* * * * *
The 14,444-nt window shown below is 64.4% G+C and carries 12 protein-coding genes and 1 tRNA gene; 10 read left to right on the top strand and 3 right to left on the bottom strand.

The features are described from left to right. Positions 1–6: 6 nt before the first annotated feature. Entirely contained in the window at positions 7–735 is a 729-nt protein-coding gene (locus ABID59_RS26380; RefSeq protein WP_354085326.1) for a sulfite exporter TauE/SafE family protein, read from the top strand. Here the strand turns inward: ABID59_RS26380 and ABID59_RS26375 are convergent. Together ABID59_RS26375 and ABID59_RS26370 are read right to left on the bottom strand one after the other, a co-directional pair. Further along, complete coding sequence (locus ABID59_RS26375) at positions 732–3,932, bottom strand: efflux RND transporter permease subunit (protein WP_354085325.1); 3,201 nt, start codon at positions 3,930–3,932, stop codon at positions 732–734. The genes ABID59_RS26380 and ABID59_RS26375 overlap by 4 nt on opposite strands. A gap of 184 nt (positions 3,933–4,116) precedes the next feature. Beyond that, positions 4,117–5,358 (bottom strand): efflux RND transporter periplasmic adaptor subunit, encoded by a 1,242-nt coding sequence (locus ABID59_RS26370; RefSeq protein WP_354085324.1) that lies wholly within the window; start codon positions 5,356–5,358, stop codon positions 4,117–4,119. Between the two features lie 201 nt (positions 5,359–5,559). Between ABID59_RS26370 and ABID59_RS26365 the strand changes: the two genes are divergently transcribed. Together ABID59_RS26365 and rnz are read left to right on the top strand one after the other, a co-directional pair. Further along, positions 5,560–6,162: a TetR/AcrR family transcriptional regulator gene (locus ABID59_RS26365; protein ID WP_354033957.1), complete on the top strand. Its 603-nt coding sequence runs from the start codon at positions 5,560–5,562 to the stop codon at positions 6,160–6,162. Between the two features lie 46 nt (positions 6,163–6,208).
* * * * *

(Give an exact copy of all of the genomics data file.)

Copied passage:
The 14,444-nt window shown below is 64.4% G+C and carries 12 protein-coding genes and 1 tRNA gene; 10 read left to right on the top strand and 3 right to left on the bottom strand.

The features are described from left to right. Positions 1–6: 6 nt before the first annotated feature. Entirely contained in the window at positions 7–735 is a 729-nt protein-coding gene (locus ABID59_RS26380; RefSeq protein WP_354085326.1) for a sulfite exporter TauE/SafE family protein, read from the top strand. Here the strand turns inward: ABID59_RS26380 and ABID59_RS26375 are convergent. Together ABID59_RS26375 and ABID59_RS26370 are read right to left on the bottom strand one after the other, a co-directional pair. Further along, complete coding sequence (locus ABID59_RS26375) at positions 732–3,932, bottom strand: efflux RND transporter permease subunit (protein WP_354085325.1); 3,201 nt, start codon at positions 3,930–3,932, stop codon at positions 732–734. The genes ABID59_RS26380 and ABID59_RS26375 overlap by 4 nt on opposite strands. A gap of 184 nt (positions 3,933–4,116) precedes the next feature. Beyond that, positions 4,117–5,358 (bottom strand): efflux RND transporter periplasmic adaptor subunit, encoded by a 1,242-nt coding sequence (locus ABID59_RS26370; RefSeq protein WP_354085324.1) that lies wholly within the window; start codon positions 5,356–5,358, stop codon positions 4,117–4,119. Between the two features lie 201 nt (positions 5,359–5,559). Between ABID59_RS26370 and ABID59_RS26365 the strand changes: the two genes are divergently transcribed. Together ABID59_RS26365 and rnz are read left to right on the top strand one after the other, a co-directional pair. Further along, positions 5,560–6,162: a TetR/AcrR family transcriptional regulator gene (locus ABID59_RS26365; protein ID WP_354033957.1), complete on the top strand. Its 603-nt coding sequence runs from the start codon at positions 5,560–5,562 to the stop codon at positions 6,160–6,162. Between the two features lie 46 nt (positions 6,163–6,208).